Currently buried away in a tiny village in the French Alps where the temperature hit -28 degrees Celsius a couple of weeks ago (!?), it’s hard to comprehend that just under two months ago I was sitting in the Zambian sun at the edge of the biggest waterfall in the world. But I was. And due to a pretty generous budget that wasn’t my own, I managed to squeeze as many sightseeing opportunities a 4 day stay in Livingstone could offer…
My favourite way to experience one of the most famous natural wonders of the world. I had the choice between a 15 minute helicopter ride, or a 15 minute Micro-flight Solely due to the difference in price, I chose the latter, and for once, could not have been happier to have had that little bit less money. Approaching the err… vehicle? the nerves set in. I’m not a big fan of flying at the best of times, never mind in what effectively looked like a motorbike with wings. And an old motorbike at that.
But the nerves were completely unnecessary. Despite being a hell of a long way up, the flight wasn’t scary in the slightest. Well… maybe I exaggerate slightly. But even if I was a tiny, little bit scared the incredible views I got to see certainly made up for it. After a couple of laps around the actual falls, we flew back over the Zambezi river, where I saw a huuuuge crocodile swimming along, Hippos and Elephants. Wowzers.
Rafting the Zambezi
The starting point of one of the most extreme places to raft in the world is just after Victoria Falls. Although you don’t really get to see the waterfall on this trip, it’s still well worth doing to experience the absolutely insane power of all that bloody water. As I’ve written about my rafting experience before, it was the most terrifying/exciting thing I’ve ever done in my life. Although activities such as this are (unexpectedly to anyone who has done little to no research on the prices of Zambia) quite steep, it is, like most things, worth sacrificing those couple of nights out for.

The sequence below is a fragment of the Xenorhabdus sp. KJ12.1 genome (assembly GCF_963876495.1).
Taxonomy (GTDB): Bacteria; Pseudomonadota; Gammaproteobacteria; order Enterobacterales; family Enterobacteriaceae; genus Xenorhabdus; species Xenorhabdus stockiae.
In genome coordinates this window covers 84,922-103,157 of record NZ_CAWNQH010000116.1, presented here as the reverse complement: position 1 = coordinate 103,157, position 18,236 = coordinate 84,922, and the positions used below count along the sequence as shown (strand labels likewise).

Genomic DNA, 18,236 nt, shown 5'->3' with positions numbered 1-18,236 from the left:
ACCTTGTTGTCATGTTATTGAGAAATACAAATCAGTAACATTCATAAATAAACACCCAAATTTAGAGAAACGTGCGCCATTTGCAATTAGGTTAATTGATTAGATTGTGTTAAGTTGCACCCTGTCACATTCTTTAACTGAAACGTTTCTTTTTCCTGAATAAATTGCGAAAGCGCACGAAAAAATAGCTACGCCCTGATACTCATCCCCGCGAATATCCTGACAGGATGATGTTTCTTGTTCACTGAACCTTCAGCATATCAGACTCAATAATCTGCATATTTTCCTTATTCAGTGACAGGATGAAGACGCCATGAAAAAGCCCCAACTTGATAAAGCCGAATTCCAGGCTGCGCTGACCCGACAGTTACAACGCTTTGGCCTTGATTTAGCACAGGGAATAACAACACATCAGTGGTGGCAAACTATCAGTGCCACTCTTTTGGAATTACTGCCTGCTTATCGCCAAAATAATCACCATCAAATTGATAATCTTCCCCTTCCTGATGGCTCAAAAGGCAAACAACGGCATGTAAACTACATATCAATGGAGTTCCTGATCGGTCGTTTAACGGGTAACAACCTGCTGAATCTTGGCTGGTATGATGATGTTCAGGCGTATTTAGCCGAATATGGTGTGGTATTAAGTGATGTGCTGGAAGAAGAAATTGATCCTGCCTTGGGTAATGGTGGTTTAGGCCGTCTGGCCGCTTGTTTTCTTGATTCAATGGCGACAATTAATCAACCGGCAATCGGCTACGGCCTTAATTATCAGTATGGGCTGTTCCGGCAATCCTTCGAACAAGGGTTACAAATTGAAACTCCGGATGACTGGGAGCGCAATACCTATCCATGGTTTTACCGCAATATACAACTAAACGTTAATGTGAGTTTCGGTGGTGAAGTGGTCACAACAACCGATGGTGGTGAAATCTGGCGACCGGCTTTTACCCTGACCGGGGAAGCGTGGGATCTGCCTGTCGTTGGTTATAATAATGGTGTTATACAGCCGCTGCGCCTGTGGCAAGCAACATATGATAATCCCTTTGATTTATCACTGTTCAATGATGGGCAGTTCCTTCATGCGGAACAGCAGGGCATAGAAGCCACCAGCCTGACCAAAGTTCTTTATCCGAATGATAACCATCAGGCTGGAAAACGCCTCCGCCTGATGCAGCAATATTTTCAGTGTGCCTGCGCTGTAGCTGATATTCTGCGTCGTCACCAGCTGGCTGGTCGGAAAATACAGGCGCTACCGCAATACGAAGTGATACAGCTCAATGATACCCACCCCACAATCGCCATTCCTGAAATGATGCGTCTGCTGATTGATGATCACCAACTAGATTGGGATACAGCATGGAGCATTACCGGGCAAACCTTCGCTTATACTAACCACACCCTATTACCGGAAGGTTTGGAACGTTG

Although the falls weren’t at their most magnificent at the time that I visited them, the low water level meant that I could swim across the top of the waterfall and sit at the edge. I say the edge… I may have cheated a little bit here. Instead of jumping into a 6 foot across pool that was on the literal edge of Victoria Fall, I freaked out slightly and opted to just sit on the jumping rock. It looked amazing, but having our less than safety conscious guide hold my legs with only his arms as I teetered over the edge of a 108 meter drop wasn’t really my cup of tea. Needless to say, the rest of the group made it back to land alive and I missed out on being 2 meters closer to – well, realistically, only a panic attack.
We were also offered a boat tour to the top of the falls, but you miss out on the walk across. And it’s substantially more expensive.
Walking on the Zimbabwean Side
Victoria Falls lies between Zimbabwe and Zambia. Right in the middle. So in the middle, that you can walk from the Zambian national park Mosi-oa-Tunya to Victoria Falls National Park in Zimbabwe. The walk is nice, and a bit more easy going if you’re not into or don’t have the budget for the above.